Matt S: Can you describe for me the process that you went through to develop the aesthetics – what kind of source materials did you study… and did you take a trip to the Middle East to see it for yourself?!
Ed Orman: I would LOVE to have gone to the Middle East to get some first-hand exposure. Sadly, time, budget and family commitments rule that out. At the start, Andrew (James, another co-founder) did look at a lot of statues, paintings and prints from the area and the period. In particular, we looked at the paintings by René Bull – just terrific stuff. But we never set out to make an accurate representation of ancient Middle Eastern cultures, because we knew we could never do it justice with our small team. Instead, we’re working from a sort of gestalt version of the Arabian Nights that has entered popular culture.

René Bull art work

Matt S: We don’t see many games set in the Middle East – fantasy or otherwise. This has always struck me as odd because it is such an exotic, magical setting that you’d assume that people would lap it up. I’ve been working under the assumption that the political climate, and the hostility towards the Middle East, makes creators uneasy about setting their games there. Were you concerned that the setting might prove to be an inhibitor for some players?
Ed Orman: It would be terribly sad if that were true. No, it was never a concern for us. I agree that it’s an incredibly rich mythos, and I’ve love to delve even deeper if I could.

Matt S: How close are we getting to a full release (and a release on consoles)? Has anything in player feedback surprised you so far?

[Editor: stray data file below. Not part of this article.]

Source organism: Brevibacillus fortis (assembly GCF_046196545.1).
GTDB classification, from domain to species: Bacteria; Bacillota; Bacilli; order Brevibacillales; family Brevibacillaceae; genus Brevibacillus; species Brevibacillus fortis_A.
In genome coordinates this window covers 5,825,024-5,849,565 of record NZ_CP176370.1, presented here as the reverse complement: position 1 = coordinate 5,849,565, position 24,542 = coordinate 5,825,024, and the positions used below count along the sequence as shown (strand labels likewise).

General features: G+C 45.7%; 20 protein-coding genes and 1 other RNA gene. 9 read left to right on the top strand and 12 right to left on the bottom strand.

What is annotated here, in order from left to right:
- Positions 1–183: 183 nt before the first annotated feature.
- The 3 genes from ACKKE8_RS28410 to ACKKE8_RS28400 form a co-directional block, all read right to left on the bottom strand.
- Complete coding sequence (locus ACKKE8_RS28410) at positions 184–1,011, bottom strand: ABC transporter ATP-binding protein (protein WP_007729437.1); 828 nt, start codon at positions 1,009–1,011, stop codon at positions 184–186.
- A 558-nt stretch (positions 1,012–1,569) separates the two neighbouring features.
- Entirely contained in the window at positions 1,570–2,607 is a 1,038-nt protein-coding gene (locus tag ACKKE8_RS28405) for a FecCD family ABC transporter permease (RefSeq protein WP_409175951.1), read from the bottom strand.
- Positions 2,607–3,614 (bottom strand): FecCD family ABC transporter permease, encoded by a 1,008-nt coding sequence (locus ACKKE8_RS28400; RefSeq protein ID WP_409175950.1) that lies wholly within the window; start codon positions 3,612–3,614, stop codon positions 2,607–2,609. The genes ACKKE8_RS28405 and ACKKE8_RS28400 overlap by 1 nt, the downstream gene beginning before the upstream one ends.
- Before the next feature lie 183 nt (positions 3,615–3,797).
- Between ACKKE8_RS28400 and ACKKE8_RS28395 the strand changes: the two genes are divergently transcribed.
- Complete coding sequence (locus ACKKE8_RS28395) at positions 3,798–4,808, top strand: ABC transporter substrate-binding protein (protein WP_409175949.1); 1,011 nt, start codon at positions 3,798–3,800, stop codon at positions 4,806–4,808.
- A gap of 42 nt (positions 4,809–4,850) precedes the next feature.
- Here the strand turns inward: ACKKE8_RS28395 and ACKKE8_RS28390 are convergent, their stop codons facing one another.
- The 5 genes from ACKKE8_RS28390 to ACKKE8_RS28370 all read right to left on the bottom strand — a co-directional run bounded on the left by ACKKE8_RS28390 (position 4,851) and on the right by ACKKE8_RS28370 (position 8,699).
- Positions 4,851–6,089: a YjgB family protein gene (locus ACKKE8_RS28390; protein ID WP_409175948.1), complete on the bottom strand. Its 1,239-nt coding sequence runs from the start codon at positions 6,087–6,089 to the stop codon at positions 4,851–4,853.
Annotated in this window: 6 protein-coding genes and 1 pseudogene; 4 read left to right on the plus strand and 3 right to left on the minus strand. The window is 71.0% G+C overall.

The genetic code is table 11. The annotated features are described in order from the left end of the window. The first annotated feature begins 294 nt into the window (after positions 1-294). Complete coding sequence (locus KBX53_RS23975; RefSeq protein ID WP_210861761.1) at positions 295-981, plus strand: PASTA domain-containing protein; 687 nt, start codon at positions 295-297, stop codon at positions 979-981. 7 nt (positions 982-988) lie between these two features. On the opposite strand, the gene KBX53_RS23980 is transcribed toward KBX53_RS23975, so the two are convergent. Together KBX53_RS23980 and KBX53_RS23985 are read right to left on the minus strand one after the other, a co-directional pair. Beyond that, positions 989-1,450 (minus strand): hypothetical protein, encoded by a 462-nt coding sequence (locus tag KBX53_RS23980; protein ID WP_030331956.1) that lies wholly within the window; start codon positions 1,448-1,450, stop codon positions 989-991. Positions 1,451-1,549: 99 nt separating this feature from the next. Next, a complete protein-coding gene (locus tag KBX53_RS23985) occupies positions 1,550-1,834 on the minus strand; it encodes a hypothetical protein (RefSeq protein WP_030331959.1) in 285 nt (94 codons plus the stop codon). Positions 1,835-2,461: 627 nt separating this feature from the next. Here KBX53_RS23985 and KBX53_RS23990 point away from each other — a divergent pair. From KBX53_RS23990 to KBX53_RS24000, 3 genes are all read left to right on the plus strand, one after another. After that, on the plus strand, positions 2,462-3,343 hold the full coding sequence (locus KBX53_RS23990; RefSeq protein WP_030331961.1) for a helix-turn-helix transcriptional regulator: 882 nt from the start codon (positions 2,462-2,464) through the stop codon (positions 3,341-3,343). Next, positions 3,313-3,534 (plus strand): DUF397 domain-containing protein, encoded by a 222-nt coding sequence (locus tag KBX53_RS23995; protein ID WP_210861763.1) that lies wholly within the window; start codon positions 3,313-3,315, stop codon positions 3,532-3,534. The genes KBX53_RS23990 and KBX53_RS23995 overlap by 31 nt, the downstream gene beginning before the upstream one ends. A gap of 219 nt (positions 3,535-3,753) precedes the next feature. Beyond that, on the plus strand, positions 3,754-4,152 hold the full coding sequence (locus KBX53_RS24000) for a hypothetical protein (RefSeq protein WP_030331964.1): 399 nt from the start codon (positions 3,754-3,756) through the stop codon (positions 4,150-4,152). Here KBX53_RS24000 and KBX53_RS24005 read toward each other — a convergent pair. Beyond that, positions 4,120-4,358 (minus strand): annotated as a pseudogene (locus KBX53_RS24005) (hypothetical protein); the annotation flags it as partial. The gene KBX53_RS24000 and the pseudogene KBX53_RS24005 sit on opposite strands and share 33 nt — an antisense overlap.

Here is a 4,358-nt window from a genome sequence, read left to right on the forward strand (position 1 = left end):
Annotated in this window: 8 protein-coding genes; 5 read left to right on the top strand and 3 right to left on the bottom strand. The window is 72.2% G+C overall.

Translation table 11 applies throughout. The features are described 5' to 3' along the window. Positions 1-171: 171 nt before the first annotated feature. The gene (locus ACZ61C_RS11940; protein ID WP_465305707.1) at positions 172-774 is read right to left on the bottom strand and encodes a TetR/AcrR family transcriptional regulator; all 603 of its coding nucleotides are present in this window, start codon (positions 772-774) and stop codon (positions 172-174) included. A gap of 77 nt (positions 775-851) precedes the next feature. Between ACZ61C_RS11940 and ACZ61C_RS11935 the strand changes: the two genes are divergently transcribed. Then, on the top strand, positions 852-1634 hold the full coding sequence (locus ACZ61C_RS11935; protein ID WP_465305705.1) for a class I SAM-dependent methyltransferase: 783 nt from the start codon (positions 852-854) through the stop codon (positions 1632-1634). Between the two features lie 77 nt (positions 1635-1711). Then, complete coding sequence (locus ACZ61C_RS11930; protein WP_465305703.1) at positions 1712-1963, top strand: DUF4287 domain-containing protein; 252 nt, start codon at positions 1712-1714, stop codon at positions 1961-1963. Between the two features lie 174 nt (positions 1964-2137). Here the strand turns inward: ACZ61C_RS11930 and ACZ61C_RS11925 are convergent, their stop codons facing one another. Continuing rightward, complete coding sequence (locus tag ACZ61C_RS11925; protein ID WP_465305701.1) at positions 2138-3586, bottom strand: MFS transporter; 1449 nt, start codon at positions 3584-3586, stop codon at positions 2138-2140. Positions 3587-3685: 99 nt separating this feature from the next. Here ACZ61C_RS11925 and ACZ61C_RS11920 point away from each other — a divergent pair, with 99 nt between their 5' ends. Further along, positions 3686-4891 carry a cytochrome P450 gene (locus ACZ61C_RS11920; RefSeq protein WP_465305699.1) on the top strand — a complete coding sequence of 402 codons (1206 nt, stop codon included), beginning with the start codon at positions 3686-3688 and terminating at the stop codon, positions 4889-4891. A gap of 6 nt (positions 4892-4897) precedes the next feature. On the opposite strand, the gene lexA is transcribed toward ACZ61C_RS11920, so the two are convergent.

Ed Orman: Player feedback has been amazingly positive! Seriously, having never done an Early Access title before, we were more than a little scared, but everyone has been providing really useful criticism and suggestions for changes, a lot of which we’ve been able to implement in the first big update we’re releasing on October 23rd. As for how close to a full release? I just don’t want to give a specific answer because we’re trying to make sure we don’t over-promise or disappoint. I will say we’re definitely on track for a 2018 release (PC and Console)

Matt S: Uppercut Games is starting to build quite an eclectic mix of games in its portfolio. Are there any common threads between them that you’d say are the hallmarks of an Uppercut Games game?
Ed Orman: We like to pursue opportunities as they come up, which means we have ended up with a pretty diverse set of titles under our belts so far. The common thread I’d point to is that we always aim to make the best possible game we can for the platform we’re releasing on.

Matt S: Is the 1001 Arabian Nights setting something you could see yourself working in again?
Ed Orman: We’ve barely scratched the surface, so yes I’d love an opportunity to work on it again. But I’d also like to see is how other game developers – especially ones from the Middle East – would interpret their own literature great from a gameplay perspective.

– Matt S.